Both CRTA and MRTA establish the Office of Cannabis Management (“OCM”) and a five-member Cannabis Control Board (“CCB”); however, it is noteworthy that CRTA’s CCB is appointed entirely by the Governor, in his sole discretion, whereas in MRTA, the CCB is comprised of three members appointed by the Governor, but with the consent of the Senate, one member appointed entirely by the Senate, and the fifth and final member appointed by the Assembly. MRTA’s CCB appointments shall be geographically and demographically representative of New York’s communities historically affected by the war on drugs. 

Adult-Use Licensing and Permit Limitations
Initially, it should be noted that CRTA’s CCB issues requests for proposals for adult-use licensure and permitting, whereas MRTA’s CCB reviews applications upon receipt and any person or entity may apply for a license or permit at any time. Additionally, CRTA does not provide for the issuance of any delivery or on-site consumption licenses or permits. MRTA’s provisions allow for both delivery and on-site consumption licenses.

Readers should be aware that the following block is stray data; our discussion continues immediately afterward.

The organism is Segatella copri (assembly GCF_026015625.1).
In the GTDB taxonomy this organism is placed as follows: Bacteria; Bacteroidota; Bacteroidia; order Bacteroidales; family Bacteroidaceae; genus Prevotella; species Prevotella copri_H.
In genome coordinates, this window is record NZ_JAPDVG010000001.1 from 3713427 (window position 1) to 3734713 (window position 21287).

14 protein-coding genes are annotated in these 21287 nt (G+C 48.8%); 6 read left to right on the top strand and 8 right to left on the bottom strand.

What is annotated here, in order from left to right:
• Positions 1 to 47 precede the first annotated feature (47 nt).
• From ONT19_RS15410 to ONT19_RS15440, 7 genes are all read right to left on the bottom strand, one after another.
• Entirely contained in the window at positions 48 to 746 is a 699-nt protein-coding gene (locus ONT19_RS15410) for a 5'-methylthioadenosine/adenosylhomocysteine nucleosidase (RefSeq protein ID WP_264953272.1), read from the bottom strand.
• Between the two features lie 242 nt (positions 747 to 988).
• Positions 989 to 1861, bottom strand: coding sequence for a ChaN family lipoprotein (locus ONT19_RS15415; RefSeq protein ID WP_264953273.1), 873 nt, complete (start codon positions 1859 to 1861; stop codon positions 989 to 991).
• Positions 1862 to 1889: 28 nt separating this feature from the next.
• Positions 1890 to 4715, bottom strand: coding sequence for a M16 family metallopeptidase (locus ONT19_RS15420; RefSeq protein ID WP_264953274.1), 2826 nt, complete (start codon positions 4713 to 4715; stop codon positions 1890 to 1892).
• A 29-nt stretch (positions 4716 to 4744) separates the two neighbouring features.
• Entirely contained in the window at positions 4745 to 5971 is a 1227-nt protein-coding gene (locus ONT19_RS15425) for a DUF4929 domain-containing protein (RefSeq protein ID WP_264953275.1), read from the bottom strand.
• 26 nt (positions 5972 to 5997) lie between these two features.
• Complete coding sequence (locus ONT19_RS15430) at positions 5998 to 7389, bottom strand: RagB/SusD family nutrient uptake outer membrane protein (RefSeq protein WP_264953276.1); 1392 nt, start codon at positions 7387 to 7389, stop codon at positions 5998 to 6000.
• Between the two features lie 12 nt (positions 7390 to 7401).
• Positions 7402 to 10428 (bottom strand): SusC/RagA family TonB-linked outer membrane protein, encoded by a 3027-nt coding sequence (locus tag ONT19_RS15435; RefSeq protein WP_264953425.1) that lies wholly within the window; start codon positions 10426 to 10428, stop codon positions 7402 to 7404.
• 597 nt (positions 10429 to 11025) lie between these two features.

CRTA does not include a home-grown cannabis option. MRTA permits persons over the age of 21 to grow up to six (6) mature cannabis plants within the confines of the home for personal consumption. 

CRTA restricts retail dispensary sales of adult-use cannabis to individuals at one (1) ounce per individual customer per day. MRTA contains no such restriction; however, it leaves open the proposal that the CCB be authorized to promulgate regulations governing licensed adult-use dispensaries, including but not limited to, the hours of operation, size and location of the facility, potency and types of products offered and establishing a minimum and maximum margin for retail markups of products before selling to consumers.